WASHINGTON - U.S. Sen. Al Franken's political friends want and expect him to resign.

The Minnesota Democrat plans a Thursday, Dec. 7, announcement in Washington that many political leaders expect to produce his resignation as accusations of sexual misconduct multiply.

On Wednesday, a half-dozen women senators' call for him to quit quickly became an avalanche that by day's end included more than half of Senate Democrats, the top two national Democratic Party officials and the Democratic Senate leader.

The No. 2 Democratic Party official, U.S. Rep. Keith Ellison of Minnesota, joined the chorus in a tweet: "Sen. Franken is scheduled to speak tomorrow. I think he will do the right thing and resign."

Franken, 66, has been seen in public little since the first allegations surfaced about three weeks ago. He missed many Senate votes and attended few committee meetings. He remained out of public sight Wednesday.

Minnesota Public Radio reported late Wednesday afternoon that it had confirmed Franken will resign, but a Twitter account under the senator's name quickly responded: "Not accurate. ... No final decision has been made and the senator is still talking with his family. Please update your story."

The Franken situation was the talk of Washington, with most who spoke calling for him to leave. But Franken's fellow Democratic Minnesota senator stopped short of seeking a resignation.

"Sexual harassment is unacceptable," Sen. Amy Klobuchar said Wednesday. "This morning I spoke with Sen. Franken and, as you know, he will be making an announcement about his future tomorrow morning. I am confident he will make the right decision."

Many others, however, clearly said it is time to go.

"I expect that Senator Franken will announce his resignation tomorrow," Sen. Ron Wyden, D-Oregon, tweeted. "It is the right thing to do given this series of serious allegations."

Minnesota Democratic U.S. Reps.Collin Peterson and Tim Walz told a MinnPost Washington reporter that Franken should resign. Peterson said Franken no longer can effectively represent Minnesota.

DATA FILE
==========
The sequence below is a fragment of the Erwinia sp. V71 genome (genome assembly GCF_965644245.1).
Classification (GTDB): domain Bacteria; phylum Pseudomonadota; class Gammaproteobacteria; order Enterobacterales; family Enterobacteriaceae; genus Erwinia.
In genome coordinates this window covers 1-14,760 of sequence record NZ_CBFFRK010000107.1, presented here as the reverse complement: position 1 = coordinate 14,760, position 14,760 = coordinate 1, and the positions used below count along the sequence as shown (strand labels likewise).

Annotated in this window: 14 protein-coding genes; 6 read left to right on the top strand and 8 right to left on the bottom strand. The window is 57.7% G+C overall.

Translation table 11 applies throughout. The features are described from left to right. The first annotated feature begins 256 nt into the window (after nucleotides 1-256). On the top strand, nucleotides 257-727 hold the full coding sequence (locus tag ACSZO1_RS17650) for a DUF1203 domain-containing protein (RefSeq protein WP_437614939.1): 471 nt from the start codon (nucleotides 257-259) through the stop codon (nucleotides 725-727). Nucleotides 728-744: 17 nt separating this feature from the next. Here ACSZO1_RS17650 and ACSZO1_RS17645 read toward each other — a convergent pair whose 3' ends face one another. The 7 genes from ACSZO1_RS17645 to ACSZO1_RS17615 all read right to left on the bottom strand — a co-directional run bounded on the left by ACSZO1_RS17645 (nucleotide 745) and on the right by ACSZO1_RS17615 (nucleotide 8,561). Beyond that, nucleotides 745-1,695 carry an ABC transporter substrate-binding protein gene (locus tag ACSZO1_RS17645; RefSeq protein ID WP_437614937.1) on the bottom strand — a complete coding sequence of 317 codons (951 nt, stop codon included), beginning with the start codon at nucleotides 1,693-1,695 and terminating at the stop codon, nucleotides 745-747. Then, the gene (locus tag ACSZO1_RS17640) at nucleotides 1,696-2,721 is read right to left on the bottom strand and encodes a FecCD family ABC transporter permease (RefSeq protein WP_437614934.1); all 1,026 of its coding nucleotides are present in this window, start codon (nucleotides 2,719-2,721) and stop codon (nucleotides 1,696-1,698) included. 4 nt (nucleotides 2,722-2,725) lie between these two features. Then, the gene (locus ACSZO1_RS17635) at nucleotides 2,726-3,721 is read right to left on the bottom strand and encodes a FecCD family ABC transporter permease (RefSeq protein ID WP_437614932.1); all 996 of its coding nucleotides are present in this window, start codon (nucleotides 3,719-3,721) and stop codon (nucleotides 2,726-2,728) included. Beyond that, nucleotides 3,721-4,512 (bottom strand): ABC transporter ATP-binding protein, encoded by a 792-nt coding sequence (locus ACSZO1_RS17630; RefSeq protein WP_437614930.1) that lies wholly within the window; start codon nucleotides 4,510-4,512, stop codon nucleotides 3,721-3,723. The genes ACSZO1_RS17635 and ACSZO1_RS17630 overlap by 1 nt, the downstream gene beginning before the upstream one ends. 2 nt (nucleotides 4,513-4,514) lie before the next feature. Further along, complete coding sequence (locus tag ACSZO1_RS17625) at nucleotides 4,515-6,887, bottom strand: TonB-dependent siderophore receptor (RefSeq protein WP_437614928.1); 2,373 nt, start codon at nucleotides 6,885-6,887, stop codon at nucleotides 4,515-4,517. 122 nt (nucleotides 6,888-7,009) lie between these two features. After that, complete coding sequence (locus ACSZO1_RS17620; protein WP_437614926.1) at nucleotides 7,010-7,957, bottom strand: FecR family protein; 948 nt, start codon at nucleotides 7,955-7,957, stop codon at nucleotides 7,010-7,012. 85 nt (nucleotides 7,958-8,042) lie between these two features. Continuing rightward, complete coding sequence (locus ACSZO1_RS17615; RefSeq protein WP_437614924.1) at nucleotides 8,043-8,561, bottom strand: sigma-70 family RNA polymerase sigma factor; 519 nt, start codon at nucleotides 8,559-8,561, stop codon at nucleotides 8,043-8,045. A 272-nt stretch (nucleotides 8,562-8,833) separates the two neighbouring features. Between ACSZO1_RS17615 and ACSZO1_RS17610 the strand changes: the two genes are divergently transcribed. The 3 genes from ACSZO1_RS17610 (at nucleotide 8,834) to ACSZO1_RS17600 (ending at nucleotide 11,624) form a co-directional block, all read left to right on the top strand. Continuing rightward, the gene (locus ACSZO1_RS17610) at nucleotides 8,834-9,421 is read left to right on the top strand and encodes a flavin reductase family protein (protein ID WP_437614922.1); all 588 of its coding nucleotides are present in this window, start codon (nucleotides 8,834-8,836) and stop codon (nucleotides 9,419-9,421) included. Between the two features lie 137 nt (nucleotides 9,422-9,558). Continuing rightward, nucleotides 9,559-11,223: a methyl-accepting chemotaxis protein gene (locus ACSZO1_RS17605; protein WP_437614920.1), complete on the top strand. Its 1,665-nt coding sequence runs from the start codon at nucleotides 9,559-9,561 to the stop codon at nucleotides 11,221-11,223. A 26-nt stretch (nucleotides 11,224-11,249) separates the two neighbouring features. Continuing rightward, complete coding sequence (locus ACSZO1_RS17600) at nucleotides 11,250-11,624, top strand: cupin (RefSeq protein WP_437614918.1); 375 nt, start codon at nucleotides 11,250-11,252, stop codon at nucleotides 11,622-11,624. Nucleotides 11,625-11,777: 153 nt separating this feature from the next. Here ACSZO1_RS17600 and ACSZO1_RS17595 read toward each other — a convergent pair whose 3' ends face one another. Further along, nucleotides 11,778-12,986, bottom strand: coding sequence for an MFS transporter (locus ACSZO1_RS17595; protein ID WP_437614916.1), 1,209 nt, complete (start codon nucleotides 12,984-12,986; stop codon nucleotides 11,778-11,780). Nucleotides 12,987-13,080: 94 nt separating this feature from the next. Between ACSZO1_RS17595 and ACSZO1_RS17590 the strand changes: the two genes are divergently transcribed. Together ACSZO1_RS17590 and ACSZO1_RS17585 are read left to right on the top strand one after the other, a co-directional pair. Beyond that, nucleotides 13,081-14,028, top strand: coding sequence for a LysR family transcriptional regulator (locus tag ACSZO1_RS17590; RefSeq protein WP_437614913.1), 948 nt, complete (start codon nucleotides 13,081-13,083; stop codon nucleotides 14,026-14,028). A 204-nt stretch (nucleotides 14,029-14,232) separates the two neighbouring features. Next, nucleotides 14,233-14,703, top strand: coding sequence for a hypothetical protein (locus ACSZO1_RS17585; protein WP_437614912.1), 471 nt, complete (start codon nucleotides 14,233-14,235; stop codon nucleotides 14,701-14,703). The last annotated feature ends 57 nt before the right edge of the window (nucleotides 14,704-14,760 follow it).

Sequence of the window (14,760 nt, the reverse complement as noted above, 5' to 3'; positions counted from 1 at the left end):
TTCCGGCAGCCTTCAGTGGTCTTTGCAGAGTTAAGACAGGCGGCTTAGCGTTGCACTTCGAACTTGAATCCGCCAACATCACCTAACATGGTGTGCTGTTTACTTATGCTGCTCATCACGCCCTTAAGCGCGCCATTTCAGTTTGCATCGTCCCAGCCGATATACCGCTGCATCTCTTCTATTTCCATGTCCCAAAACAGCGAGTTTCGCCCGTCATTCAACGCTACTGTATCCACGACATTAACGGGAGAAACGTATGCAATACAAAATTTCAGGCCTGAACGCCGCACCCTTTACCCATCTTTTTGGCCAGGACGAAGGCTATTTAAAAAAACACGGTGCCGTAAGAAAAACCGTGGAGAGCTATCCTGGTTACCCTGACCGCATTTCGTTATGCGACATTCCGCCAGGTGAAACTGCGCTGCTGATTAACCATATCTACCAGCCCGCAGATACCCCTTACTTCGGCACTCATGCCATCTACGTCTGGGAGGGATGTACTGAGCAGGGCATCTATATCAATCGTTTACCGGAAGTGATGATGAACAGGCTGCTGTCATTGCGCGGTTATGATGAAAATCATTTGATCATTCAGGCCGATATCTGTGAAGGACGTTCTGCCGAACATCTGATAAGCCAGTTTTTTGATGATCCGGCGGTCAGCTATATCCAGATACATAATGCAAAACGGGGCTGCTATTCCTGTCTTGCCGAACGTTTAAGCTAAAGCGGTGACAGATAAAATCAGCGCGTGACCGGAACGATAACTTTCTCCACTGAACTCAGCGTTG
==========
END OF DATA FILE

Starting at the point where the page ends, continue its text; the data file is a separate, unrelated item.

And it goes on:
Many other Minnesota Democratic leaders stopped short of asking for him to quit, albouth governor candidates State Auditor Rebecca Otto and state Rep. Erin Murphy have sought his resignation.

Franken apparently has not been in Minnesota since Nov. 11, days before sexual misconduct allegations began to be reported. He talked to some Minnesota reporters and briefly talked to Washington media last week before heading to his first Senate meeting after allegations began.

The senator largely has been silent in public in recent weeks as seven women accused him of inappropriate touching and other misconduct..

Several women say he inappropriately touched them during USO tours, at the Minnesota State Fair and in a radio studio.

The latest report of sexual misconduct came in a Politico story Wednesday. A woman congressional staffer, not named by the news organization, said Franken tried to kiss her after her boss appeared on Franken's radio show in 2006.

"It’s my right as an entertainer," she told Politico that he said.

Franken released a statement denying the incident. "This allegation is categorically not true and the idea that I would claim this as my right as an entertainer is preposterous. I look forward to fully cooperating with the ongoing Ethics Committee investigation."

A Los Angeles radio host brought the first public complaint against Franken, saying he forced a kiss on her during a 2006 USO tour. She also posted a photo of him with his hands hovering over her breasts as she slept on a military airplane.

After the first report, there were allegations that Franken grabbed women's buttocks as he took photos with them.

Franken was elected in 2008, and became senator in 2009 after months of an election recount.

If Franken resigns, Democratic Gov. Mark Dayton would appoint someone to fill the seat. Then that seat would be on the November 2018 ballot for a two-year term.

Talk immediately turned to who might run for Franken's seat if he resigns.

A reporter for The Hill website said that he ran into former Sen.Norm Coleman, the Republican who Franken narrowly beat in the 2008 election. "You never say never," Coleman said when asked if he would run.

The list of potential candidates, coming from the rumor mill, includes people such as former Gov. Tim Pawlenty and ex-U.S. Rep. Michele Bachmann to several politicians running for governor in 2018 who could opt for the Senate instead.